If you are perimenopausal or menopausal and struggling with getting a good night's sleep, you are not alone.
Though many women can fall asleep just fine, staying asleep is a challenge for many women during this time of life. Women will usually develop more fragmented sleep; so you may be good for a few hours, but then struggle to get back to sleep after waking.
Hormones obviously play a major role in sleep disturbances – like night sweats – during the menopause transition, but there are other factors that get overlooked and may be underdiagnosed. Sleep apnea for example doesn’t show up with the same symptoms in women as it does in men, and it is a common cause of poor sleep.
To get good sleep – and you deserve to get good sleep – you need to get to the heart of what’s causing the issues.
First, let's be sure you’re practicing all the basics for good sleep. That means winding down in the 30 to 60 minutes before bedtime, turning off the electronics, dimming the lights, and performing a little bedtime ritual so you’re signaling to your brain that it’s time to relax and get some sleep. Avoid eating a big meal two hours before bedtime; avoid alcohol before bed, and don’t perform intense exercise right before you plan to go to sleep.
All that said, many women have the basics down and are still waking up in the middle of the night. As your hormones shift during menopause, a number of sleep-wrecking issues can arise. Some are obvious…others, less so. The following are some common factors that might be keeping you up at night:
Obviously, if you start pouring sweat in the middle of the night, you’re going to wake up. But nighttime hot flashes can be more subtle than that and you may have disrupted sleep without ever breaking a sweat.
Your hot flashes may be causing just enough of a disruption in your body temperature regulation to wake you up and mess with your sleep. So, you feel like you’re suffering from insomnia, but what you’re really suffering from is nighttime hot flashes related to your hormones.
Whether you wake up on soaked sheets or suspect hot flashes are causing your sleep disturbances, do not suffer in silence. Hormone therapy is an excellent option for treating hot flashes. There are also other medications, such as gabapentin, which can help with hot flashes and improve your sleep. Discuss with your doctor for the best course of treatment for you.
The risk for sleep apnea goes up and becomes similar to men’s once you’re postmenopausal. Hormones may be the reason. Estrogen and progesterone may protect airway patency before menopause. Women, however, may not show the same “classic” symptoms of sleep apnea, such as snoring, waking up gasping, or having someone witness them stop breathing in their sleep. So, when they go to the doctor because they’re not sleeping well, their doctor doesn’t register that they may have sleep apnea.
Women more commonly have REM-related sleep apnea, so they fall asleep pretty easily, but then they start waking up and have fragmented sleep in the second half of the night. What’s happening is they have breathing disturbances that wake them up during this period when their muscles are most relaxed.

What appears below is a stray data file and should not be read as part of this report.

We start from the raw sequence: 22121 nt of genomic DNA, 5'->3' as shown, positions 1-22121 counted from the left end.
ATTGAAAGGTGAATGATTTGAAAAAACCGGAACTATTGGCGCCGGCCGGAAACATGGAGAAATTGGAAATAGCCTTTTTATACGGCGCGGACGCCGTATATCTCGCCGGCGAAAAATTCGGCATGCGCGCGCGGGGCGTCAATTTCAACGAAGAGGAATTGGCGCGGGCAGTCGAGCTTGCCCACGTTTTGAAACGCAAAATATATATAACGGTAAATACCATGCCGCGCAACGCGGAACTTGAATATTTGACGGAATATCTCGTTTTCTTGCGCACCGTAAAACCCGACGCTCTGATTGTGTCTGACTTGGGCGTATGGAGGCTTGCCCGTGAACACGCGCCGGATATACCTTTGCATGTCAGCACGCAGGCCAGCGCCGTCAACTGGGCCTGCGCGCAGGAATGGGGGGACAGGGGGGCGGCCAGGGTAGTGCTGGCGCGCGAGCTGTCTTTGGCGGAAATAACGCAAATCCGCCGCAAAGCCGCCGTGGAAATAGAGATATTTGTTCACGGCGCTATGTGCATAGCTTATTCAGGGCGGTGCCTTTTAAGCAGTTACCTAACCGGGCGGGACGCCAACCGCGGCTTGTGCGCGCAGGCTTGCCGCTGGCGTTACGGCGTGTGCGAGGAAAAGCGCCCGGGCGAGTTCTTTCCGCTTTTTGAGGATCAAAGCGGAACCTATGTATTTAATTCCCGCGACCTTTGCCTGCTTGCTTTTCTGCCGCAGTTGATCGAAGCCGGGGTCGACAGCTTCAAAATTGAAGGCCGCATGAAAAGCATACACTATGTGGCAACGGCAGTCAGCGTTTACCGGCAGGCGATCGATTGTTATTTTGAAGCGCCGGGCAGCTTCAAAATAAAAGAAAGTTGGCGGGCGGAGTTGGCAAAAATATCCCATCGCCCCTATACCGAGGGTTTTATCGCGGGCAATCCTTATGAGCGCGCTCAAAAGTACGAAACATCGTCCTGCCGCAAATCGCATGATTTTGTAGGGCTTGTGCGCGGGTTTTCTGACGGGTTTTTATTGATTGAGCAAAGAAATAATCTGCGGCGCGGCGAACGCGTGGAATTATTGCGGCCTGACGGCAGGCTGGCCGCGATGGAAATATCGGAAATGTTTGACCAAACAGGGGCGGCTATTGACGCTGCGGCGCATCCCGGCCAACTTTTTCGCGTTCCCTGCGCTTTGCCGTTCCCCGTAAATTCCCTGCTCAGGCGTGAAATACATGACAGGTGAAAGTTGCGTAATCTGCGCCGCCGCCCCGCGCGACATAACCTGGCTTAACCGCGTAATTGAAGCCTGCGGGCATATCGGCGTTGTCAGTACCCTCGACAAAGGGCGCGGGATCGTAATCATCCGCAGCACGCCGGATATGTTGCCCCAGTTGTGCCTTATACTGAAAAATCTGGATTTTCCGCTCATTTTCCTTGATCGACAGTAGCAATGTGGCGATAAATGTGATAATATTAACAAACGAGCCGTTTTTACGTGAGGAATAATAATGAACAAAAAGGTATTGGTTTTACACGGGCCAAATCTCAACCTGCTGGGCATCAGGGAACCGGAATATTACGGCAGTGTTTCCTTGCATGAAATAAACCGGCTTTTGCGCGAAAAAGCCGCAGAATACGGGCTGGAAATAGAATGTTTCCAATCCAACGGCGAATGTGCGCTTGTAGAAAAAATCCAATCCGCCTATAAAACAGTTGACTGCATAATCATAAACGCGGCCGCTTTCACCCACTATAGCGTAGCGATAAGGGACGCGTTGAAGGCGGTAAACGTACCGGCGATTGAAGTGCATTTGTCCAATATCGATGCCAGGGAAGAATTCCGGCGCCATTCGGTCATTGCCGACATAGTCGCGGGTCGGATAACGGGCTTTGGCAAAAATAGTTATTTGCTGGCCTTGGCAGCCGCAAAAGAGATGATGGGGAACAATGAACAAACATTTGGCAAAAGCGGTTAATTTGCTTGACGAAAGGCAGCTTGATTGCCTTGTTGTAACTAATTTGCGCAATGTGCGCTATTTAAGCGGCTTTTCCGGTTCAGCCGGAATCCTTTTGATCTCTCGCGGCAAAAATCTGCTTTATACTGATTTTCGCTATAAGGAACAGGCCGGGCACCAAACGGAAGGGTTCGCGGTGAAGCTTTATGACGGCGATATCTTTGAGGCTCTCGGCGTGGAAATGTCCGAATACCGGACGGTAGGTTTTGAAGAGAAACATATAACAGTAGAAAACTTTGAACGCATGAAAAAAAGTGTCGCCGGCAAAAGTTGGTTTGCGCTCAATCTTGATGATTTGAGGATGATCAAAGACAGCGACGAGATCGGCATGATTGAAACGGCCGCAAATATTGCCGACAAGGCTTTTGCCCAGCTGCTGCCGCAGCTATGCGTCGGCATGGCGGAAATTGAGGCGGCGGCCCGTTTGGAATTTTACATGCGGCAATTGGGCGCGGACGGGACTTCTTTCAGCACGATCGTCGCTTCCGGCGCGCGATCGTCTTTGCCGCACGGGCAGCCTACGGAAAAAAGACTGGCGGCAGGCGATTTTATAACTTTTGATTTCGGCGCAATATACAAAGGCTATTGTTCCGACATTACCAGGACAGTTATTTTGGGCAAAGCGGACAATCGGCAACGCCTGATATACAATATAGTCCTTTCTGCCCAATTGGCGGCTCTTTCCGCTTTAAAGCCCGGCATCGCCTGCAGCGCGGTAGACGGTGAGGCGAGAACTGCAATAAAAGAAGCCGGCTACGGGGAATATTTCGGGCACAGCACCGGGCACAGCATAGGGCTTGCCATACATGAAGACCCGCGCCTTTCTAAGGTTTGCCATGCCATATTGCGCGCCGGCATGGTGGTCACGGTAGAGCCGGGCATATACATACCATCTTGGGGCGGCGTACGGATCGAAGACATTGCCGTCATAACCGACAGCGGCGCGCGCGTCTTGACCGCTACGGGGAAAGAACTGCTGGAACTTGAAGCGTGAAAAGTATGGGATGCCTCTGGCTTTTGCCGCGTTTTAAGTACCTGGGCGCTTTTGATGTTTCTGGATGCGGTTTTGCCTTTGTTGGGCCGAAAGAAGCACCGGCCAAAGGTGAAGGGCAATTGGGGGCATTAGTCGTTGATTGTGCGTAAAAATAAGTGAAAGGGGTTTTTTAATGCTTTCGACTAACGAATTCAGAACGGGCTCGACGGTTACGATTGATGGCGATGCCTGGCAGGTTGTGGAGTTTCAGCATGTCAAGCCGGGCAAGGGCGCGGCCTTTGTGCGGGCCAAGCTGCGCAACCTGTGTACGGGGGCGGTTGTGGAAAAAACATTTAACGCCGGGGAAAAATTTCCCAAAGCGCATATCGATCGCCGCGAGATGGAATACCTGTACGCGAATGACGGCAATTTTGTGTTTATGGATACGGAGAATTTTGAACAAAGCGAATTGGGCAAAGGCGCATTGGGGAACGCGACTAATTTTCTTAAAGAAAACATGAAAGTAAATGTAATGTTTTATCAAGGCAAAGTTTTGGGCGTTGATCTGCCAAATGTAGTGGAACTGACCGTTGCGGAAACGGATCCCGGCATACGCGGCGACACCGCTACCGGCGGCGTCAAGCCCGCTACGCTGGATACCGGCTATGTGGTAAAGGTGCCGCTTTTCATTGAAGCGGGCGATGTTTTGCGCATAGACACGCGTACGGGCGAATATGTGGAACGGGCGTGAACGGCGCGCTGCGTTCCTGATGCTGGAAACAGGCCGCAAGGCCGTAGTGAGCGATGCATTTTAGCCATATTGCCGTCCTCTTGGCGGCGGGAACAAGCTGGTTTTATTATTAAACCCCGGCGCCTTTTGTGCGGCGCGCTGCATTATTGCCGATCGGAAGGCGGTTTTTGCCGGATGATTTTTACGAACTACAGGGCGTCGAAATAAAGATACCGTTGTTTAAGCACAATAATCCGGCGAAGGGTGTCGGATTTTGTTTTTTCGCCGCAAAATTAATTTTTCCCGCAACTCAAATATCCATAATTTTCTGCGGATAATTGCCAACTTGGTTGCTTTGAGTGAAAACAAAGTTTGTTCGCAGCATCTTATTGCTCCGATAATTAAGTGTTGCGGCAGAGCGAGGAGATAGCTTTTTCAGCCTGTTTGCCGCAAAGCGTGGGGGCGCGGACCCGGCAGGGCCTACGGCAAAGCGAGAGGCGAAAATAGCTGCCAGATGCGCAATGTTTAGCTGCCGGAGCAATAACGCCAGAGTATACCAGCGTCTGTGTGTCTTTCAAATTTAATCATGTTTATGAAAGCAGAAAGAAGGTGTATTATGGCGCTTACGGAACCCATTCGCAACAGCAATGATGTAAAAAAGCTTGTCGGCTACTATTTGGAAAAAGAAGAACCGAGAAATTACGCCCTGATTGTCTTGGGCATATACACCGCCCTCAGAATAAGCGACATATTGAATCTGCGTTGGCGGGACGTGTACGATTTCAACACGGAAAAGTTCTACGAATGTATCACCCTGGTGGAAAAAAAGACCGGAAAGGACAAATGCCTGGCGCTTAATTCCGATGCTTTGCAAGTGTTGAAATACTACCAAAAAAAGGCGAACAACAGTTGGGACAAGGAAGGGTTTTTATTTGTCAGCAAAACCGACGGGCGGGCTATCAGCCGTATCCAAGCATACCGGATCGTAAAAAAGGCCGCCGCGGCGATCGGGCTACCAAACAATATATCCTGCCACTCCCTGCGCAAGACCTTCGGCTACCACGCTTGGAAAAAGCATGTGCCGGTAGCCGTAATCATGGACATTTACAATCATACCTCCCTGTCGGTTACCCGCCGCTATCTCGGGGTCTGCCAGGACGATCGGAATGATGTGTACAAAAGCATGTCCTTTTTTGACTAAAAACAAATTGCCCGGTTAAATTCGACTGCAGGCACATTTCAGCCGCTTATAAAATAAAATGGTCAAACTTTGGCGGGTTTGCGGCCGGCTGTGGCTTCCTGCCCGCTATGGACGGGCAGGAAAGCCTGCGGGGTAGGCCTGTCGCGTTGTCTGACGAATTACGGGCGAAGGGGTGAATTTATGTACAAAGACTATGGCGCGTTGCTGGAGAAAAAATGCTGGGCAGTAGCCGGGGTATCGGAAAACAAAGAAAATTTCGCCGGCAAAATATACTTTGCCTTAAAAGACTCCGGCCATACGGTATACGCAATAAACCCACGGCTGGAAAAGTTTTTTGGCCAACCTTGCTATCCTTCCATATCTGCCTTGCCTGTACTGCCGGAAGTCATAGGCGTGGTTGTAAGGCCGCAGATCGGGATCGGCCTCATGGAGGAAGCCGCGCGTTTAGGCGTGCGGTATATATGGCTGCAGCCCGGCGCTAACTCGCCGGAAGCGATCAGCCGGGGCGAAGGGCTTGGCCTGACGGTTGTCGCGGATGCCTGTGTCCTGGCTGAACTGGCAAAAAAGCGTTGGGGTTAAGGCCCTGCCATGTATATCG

Though women present differently than men, the treatment is the same: getting more air through your airway. One way is a continuous positive airway pressure (CPAP) device, which provides a continuous flow of air into a mask that fits over your nose and/or mouth and provides just enough pressure to keep your airway open while you sleep.
Restless leg syndrome (RLS) is a condition that causes a desperate urge to move your legs, usually in the evening or nighttime. It creates a creepy crawly, throbbing, and/or aching feeling in your legs (though it can occur in other parts of the body) that creates an urge to move, which temporarily relieves the uncomfortable feeling.
There’s a strong genetic component to RLS and it is more common in women who have had children (it is also common during pregnancy), and the more children a woman has had, the higher the likelihood that she’ll have RLS. Though the exact underlying mechanisms are still not fully understood, iron levels appear to play a role. Some anti-depressants, particularly SSRIs, can exacerbate it, as can caffeine, alcohol, and smoking.
Also, work with your doctor to dial in your iron levels. People with RSL have lower than normal iron stores in some regions of the brain, but may not be anemic or show up as having an iron deficiency in standard blood panels. You want to have your ferritin checked. Your doctor may recommend iron therapy as part of the treatment.
There are also prescription medications for restless leg syndrome. Whatever course ends up working for you, know that there are options to help you get the sleep you deserve.
Anxiety and stress can make it nearly impossible to stay soundly asleep. Some women swear by CBD for sleep because of the anti-anxiety effects (which can be particularly useful for menopausal women). We still need more research there, but it could be helpful. If you want to try it, give it a month, and see if it improves your sleep quality.
Also consider trying a sleep app like Calm. Bedtime stories work for kids for a reason: they’re relaxing, and they help the child feel safe and sound before drifting off to sleep. Using a sleep app, which is designed to promote relaxation and lull you to slumber can have a similar effect.
If you’re suffering from chronic insomnia, which by definition is the inability to get to sleep and or stay asleep at least three times a week for at least three months, the best course of action is cognitive behavioral therapy for insomnia. It is an evidence-based form of behavioral therapy that addresses the behaviors that are causing you to be stimulated in your sleep and retrains your brain to associate bedtime with sleep.
Source: Selene Yeager, www.fiestymenopause.com